By Shari Dunn, Compensation Consulting, Arthur J. Gallagher & Co.
In our experience, most employers want to pay their employees legally and fairly. Given that there are so many variables that can determine actual compensation levels, paying fairly and equitably can be a very complex task.
Illegal pay discrimination is defined as a practice that results in actual wages, salaries, bonuses and/or benefits that disadvantage protected class employees. This means that situations in which protected class employees receive less compensation than other employees who are similarly situated (same job, same performance, same tenure, etc.) can be viewed as violations of one or more of a broad array of federal laws, including Title VII of the Civil Rights Act of 1964, the Age Discrimination in Employment Act of 1967, the Rehabilitation Act of 1973, the Americans with Disabilities Act of 1990, and now, of course, the Lilly Ledbetter Fair Pay Act of 2009. With the recent passage of the Ledbetter Act, which significantly extends the statute of limitations relative to claims, among other provisions that increase employers’ risks, there is heightened employer awareness and concern about potential liabilities.
Discrimination does not have to be intentional to be illegal. If it’s unintentional, the legal remedies may be less severe, but there still may be legal remedies.
What can you do to protect your organization from culpability? In our view, there are both structural and systemic causes of pay discrimination. Structurally, it is important to assure that your wage and salary structure is objectively established and maintained based solely on jobs and/or prescribed skill sets, not on the personal characteristics of incumbent employees. Systemically, it’s essential to ensure that all compensation decisions, including those for new hires and existing employees, are made in a consistent manner across the organization, and without regard to factors that are not job-related.
There are four steps that you should take now to avoid potential legal problems:
- Review your salary structure and job classifications, or establish a new structure if one doesn’t exist or if it is too informal.
- Compare the current base pay, bonuses and benefits, on a job-by-job basis, of all protected class employees to the comparable compensation elements of all other employees in those jobs; identify whether there are any apparent inequities that disadvantage protected class employees.
- Examine your existing salary administration practices to determine whether opportunities exist to pay inequitably.
- Assess your performance appraisal process to determine the extent to which, if at all, personal characteristics such as traits and behaviors are rated in a way that can be construed as unfairly biased, especially as such bias can be linked to protected class characteristics.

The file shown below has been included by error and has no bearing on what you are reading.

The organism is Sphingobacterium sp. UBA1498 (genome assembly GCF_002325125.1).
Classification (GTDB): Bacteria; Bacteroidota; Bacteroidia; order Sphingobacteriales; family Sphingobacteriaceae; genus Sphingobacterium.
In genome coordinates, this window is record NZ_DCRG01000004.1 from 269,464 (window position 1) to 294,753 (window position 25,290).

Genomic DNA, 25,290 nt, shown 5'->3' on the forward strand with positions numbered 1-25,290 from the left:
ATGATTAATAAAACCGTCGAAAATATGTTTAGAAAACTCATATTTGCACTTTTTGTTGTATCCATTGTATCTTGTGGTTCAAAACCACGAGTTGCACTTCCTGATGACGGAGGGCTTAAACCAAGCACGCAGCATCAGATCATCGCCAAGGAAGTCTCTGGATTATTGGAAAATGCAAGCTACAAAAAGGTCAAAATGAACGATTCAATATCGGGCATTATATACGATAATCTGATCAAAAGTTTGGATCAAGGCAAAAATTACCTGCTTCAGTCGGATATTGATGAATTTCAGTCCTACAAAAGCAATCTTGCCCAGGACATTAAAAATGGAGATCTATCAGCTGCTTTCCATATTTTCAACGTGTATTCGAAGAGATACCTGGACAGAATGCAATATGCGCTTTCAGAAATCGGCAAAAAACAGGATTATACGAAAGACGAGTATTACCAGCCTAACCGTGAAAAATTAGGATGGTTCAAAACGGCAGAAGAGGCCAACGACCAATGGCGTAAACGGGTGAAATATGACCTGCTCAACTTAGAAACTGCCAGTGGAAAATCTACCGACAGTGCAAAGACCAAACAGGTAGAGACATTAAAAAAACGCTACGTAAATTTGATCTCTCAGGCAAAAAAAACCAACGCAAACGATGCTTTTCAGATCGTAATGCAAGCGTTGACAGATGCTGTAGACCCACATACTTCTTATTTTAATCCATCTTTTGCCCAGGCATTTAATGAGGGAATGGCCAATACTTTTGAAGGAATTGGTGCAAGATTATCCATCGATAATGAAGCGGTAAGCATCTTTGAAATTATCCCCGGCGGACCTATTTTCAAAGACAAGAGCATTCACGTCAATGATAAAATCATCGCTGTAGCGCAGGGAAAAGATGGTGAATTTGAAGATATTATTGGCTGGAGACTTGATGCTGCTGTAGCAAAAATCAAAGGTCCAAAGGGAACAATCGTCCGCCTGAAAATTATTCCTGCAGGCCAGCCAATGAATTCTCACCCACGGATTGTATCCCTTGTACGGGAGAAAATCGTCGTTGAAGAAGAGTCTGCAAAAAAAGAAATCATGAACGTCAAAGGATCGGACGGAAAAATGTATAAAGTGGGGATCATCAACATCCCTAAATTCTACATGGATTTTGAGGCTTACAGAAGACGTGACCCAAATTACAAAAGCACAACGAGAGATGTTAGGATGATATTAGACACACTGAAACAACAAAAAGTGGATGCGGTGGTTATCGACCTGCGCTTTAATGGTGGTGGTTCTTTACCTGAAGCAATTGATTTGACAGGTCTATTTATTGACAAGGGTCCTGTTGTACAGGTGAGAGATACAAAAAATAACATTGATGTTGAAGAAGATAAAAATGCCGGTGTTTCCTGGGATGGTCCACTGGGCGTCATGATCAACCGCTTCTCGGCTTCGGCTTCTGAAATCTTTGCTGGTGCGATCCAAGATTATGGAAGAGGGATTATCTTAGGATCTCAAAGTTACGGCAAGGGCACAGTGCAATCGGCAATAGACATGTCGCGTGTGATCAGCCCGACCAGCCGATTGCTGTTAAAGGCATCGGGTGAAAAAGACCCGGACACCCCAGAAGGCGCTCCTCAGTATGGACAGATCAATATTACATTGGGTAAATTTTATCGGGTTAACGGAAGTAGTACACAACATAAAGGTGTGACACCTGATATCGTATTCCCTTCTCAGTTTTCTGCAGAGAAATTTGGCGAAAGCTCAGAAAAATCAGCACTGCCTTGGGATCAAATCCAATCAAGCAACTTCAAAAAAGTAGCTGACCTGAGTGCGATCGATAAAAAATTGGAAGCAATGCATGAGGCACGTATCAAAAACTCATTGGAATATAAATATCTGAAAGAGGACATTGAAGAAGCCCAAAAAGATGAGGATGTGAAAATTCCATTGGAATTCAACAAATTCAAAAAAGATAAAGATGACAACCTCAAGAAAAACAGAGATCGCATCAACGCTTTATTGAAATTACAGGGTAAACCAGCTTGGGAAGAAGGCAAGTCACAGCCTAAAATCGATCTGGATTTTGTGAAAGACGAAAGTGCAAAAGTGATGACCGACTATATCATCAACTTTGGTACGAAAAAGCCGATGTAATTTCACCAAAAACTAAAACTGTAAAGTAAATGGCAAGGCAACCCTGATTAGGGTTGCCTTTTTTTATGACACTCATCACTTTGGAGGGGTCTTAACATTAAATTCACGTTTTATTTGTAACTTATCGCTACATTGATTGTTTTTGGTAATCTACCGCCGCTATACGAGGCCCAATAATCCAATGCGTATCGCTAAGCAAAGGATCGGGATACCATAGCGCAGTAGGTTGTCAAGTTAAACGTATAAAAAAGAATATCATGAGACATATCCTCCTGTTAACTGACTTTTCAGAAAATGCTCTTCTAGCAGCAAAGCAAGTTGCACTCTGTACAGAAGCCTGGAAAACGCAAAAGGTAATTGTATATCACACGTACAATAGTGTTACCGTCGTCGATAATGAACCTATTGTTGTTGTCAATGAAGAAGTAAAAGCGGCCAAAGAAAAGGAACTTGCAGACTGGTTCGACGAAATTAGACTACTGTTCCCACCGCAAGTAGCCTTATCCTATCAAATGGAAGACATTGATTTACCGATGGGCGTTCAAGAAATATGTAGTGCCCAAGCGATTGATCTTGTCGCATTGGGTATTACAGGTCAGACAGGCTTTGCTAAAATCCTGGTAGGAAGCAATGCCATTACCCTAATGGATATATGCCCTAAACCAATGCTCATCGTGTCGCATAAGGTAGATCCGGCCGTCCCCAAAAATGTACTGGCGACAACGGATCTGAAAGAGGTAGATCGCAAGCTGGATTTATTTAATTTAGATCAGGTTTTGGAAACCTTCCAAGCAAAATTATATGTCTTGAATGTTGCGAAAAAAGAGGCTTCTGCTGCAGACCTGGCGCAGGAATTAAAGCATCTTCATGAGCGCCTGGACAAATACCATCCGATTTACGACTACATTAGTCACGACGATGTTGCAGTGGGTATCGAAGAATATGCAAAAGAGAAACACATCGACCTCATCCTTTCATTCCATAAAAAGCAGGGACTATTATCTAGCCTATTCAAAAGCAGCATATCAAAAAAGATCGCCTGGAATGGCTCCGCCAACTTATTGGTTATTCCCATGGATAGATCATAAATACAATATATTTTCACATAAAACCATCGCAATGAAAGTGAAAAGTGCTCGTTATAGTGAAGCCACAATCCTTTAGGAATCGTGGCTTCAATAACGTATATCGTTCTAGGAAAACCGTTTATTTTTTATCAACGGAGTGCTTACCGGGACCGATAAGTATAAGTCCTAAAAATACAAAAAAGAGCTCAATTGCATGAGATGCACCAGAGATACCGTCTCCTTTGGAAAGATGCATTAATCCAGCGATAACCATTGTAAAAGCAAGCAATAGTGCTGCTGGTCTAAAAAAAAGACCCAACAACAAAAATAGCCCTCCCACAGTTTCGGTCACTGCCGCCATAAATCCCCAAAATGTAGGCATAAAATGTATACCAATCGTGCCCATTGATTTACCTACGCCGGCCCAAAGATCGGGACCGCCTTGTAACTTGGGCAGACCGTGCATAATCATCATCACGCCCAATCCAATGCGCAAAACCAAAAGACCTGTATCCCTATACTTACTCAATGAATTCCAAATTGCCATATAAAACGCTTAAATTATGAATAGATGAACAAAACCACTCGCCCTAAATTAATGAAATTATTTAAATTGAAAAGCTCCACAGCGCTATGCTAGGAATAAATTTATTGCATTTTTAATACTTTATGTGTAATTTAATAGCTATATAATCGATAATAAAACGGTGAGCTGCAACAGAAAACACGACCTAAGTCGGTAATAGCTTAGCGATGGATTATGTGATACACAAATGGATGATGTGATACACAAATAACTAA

1. Salary Structure and Job Classifications
Classifying jobs based on duties, responsibilities and/or required knowledge, skills and abilities (KSA’s) is dependent on current and accurate job descriptions, legitimate labor market data, and clear internal job comparisons. Poorly written job descriptions that contain ambiguous or misleading language, or that reflect prior or anticipated future responsibilities, can lead to misclassifications that are more reflective of the incumbents than of the job as it exists.
It is imperative that jobs be evaluated based on content, not on titles, as titles may or may not be descriptive of job functions and/or level in the organization. In addition, reporting relationships, based on the job, need to be well-defined as a part of the evaluation process. Any lack of clarity in any of these areas can lead to real or perceived bias that can then be alleged as discriminatory if the bias is or could be in favor of non-protected class employees. In short, job descriptions, especially when used to establish job values, need to portray current reality.
Salary structures are intended to be frameworks within which jobs are classified in a consistent, objective way. The basis of job classification is a combination of internal and external factors. Internally, we like to use a relative job comparison process that systematically considers five key job characteristics: (a) KSA’s required, (b) supervisory responsibility, (c) nature and volume of contacts, (d) independence required, and (e) the potential impact of job of the organization’s success. This process is facilitated by an unbiased third party who queries a department head about the jobs and assures that he/she is focused on job functions and not on the incumbents.
Current labor market data are the other indicators of the worth of jobs. It’s important to engage in careful job matching based on written job descriptions, not titles alone. Market data generally tend to be free of bias, so the key is to use solid data from multiple sources, also making sure to match jobs with respect to location, industry and organizational size.
2. Perform Internal Audit of Actual Compensation
Assuming that you have a solid structure and job classifications in place, this “audit” is really a matter of simple statistical comparisons of compensation levels between the different protected classes and those who are not in protected classes. It’s a way to identify any potentially damaging evidence of illegal discrimination. For example, let’s say that the average salary for women is 70% of the average salary for men who hold the same job. On its face, this would constitute illegal discrimination unless it can be shown that there are identifiable, measurable, non-discriminatory reasons, such as performance or tenure that justify the differential.
One purpose of this audit is to identify potential issues while there is time, prior to any charges being brought, to correct any that appear to be the result of discriminatory action. Whether such corrective action needs to be retroactive is a matter to be resolved with the assistance of legal counsel.